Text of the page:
Social Responsibility and Rape

Golly, this woman is terrible.
The issue of rape is discussed here but Susan’s views only highlight the social views that actually lead to rape. By excusing men of their actions because a woman was drunk or not protecting herself is a perverted view on rape.

The change needs to come on both sides: increased acceptance of victims (drunk or sober), and decreased acceptance of aggressive sexual behaviour from men (drunk or sober). Why should women feel that if we drink we will be taken advantage of. We should celebrate the men that will walk a girl home to her friends or family when she’s drunk, not high five the ones who bed the drunkest girl at the bar. Therefore its society too, not just the individual, and social changes need to happen before the issue of rape improves.

We need to give strength to those who have suffered to come forward. And this will not come from shaming those that already have for “not protecting themselves properly”. If they think its their fault, they won’t come forward and the rapist won’t be found out. Naming, shaming and sentencing rapists will also make men think twice before acting inappropriately with women. If your peers are getting away with forceful sexual encounters and celebrating them, then you won’t see it as wrong, and you may just be influenced to continue this cycle of disrespect, ownership and rape of women.

People say that drunk girls are looser or have made the decision to be less able to defend themselves. But why aren’t we addressing the issue of drunk men. In these “drunk rape” situations: the males aggression may be heightened; their own awareness will be reduced; they may be out with a pack of guys that are pressuring them to ‘pull’. But the males reduced awareness-instead of reducing the ability to defend himself, as discussed for women- instead reduces his ability to stop himself. This is the issue. Social pressure pushes men. Drunkenness may be enough to have a man forcing himself on a girl with little awareness or regard for her consent. If anyone should be going out and not drinking it’s the men. A girl could go out sober wearing a chastity belt and a drunk man could take advantage of her.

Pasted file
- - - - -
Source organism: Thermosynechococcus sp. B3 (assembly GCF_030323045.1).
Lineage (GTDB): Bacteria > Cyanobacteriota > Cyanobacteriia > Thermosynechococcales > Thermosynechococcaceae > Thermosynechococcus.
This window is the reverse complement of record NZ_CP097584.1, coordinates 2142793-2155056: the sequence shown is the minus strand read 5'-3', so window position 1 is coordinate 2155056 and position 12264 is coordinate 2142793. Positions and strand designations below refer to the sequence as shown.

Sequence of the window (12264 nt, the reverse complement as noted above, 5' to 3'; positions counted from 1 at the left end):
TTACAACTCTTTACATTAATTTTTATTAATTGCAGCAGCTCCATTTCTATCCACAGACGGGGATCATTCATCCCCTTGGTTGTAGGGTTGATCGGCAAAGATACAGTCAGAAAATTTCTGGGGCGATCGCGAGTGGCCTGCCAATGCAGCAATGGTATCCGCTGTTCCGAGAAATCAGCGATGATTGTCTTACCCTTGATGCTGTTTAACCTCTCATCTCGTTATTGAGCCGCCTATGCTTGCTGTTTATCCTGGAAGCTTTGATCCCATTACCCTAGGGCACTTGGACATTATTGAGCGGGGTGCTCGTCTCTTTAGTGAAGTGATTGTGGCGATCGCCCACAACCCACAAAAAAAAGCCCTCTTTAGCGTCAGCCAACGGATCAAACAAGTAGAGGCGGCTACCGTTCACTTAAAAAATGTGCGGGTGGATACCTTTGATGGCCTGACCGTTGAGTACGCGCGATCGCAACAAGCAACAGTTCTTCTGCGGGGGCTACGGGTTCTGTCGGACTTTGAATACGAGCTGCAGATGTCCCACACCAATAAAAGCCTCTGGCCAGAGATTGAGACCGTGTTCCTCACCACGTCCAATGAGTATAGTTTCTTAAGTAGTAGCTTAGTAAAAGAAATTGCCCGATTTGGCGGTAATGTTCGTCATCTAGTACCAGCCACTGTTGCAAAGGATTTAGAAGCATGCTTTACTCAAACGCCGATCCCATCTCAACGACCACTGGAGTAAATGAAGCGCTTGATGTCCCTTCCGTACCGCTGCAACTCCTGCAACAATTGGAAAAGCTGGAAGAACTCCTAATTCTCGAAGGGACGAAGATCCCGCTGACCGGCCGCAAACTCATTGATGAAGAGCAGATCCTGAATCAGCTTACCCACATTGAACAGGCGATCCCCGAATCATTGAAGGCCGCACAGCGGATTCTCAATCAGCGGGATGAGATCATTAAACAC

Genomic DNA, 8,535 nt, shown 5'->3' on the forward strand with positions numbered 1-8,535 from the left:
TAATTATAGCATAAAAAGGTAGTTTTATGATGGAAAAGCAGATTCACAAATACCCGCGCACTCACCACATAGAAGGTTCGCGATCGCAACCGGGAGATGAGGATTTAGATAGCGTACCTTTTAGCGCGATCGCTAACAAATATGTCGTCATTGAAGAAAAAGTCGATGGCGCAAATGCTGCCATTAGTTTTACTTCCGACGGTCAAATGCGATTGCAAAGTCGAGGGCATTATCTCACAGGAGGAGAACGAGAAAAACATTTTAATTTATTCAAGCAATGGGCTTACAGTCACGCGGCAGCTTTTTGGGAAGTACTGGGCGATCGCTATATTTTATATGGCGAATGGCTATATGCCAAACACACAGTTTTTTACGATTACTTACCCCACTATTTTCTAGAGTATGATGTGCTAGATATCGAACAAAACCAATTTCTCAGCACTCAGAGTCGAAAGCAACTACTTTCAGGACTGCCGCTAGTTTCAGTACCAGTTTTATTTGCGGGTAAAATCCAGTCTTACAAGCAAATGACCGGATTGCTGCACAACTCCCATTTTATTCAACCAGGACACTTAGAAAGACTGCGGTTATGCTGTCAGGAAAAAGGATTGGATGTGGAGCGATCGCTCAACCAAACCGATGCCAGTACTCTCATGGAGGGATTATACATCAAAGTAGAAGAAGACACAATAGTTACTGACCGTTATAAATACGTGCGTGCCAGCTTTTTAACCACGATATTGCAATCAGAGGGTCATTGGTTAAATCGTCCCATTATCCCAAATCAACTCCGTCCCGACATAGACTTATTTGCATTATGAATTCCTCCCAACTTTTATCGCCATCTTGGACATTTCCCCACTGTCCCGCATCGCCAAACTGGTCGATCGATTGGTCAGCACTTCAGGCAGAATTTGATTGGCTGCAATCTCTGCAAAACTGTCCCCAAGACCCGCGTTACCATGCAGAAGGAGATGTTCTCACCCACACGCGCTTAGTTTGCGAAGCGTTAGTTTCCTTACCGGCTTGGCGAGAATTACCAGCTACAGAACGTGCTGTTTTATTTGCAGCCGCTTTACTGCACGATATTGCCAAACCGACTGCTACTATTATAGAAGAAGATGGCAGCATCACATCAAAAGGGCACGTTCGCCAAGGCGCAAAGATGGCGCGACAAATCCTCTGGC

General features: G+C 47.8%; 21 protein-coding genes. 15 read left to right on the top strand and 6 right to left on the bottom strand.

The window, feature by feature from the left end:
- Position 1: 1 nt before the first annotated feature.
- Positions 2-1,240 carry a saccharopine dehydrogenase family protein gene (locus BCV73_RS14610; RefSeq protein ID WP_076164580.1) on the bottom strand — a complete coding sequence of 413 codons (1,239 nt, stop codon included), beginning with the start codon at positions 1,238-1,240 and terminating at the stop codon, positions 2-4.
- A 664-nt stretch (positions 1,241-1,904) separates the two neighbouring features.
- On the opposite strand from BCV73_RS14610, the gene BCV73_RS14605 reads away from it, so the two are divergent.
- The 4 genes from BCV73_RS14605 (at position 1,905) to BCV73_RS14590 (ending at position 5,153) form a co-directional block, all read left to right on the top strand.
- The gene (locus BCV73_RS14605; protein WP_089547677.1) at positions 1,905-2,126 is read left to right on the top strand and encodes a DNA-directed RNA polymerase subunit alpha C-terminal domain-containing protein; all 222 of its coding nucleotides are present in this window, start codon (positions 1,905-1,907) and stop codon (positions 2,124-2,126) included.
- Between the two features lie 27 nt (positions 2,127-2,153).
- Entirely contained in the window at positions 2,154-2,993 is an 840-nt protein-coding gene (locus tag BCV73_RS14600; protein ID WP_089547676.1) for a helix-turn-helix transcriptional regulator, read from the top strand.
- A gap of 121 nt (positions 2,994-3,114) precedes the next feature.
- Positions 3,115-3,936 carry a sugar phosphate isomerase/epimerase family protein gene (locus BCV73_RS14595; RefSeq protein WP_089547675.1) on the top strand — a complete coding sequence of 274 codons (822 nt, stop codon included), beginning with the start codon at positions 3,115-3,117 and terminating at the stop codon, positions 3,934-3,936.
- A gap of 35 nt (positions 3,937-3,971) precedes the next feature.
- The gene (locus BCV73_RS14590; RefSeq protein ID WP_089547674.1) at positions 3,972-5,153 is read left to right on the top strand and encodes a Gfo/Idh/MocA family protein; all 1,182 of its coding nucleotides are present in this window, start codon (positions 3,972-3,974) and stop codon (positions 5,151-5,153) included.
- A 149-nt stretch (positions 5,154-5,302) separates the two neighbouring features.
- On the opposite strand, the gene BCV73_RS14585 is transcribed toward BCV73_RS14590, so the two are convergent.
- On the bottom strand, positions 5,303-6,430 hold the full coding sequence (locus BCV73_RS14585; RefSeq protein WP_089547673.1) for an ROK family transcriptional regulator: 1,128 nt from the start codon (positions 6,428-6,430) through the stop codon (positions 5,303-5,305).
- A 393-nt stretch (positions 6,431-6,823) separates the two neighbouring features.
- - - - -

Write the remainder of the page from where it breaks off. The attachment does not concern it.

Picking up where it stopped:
However truly coming over this issue should not have people screaming don’t drink from every corner. Alcohol, or marijuana or the like…none of these are substances that when taken immediately lead any man to forcibly have sex with a woman. Neither do they have the sole effect of leading a woman to a room full of rapists, take her pick and mistakenly end up alone and frightened. Drink doesn’t equal rape. It’s a social issue. Yes there will always be some people who rape. But forcing sex on someone IS rape, whether it be a calculated crime or an act of testosterone or drug induced frustration. If we reduce the pressure on men to pull. If we shame those who disrespect women. If it becomes the norm that a boy will help a drunk girl out rather than pick her out as ‘suitably drunk’. Then rape may just become something that happens less and less.

Often in these discussions men feel belittled and they defend themselves “Not all men go out looking for sex”. This is true. And the message Im trying to spread is we need to celebrate you. The negative press of men coming through in great volumes at the moment is because a large proportion (not a majority) ARE disrespecting women…whether this be catcalling, grabbing in a club, calling a girl a slut because she’s had a few too many, trying it on with a girl when you know she’s very drunk (not looking after her), being rude when a girl turns you down, forcing yourself on a girl, pushing a girl to do things she is not comfortable with, not listening when women say they don’t like the way you’re acting towards them…none of this should be happening as a norm, but we see it every day.

The whole culture surrounding the way men treat women needs to change before the issue of rape improves. I live in a small village in England, a far cry from the streets of New York; the location of the viral video showing a girl receiving catcalls and propositions in the street. But even here I can walk 5 minutes down the road to the high street and get beeped or called at several times on my way, even in jeans and a hoodie.

So say all you want that she shouldn’t be drunk. Say all you want that she shouldn’t dress that way. Say all you want that she shouldn’t be conversing with those guys. But when they approach her. When she’s not even drunk. When she’s wearing sweats and no makeup. She’s still going to receive abuse. That is not her fault. And that is not ok. The problem is the way men are brought up to treat women. And the problem is women accepting it.

“Boys will be boys” something women may say when discussing the tens of arse-grabs they received on an innocent girls night out on the town.

“Boys will be boys” the words of the Indian Political Leader Mulayam Singh Yadav when asked about the disturbingly high rape statistics in India.

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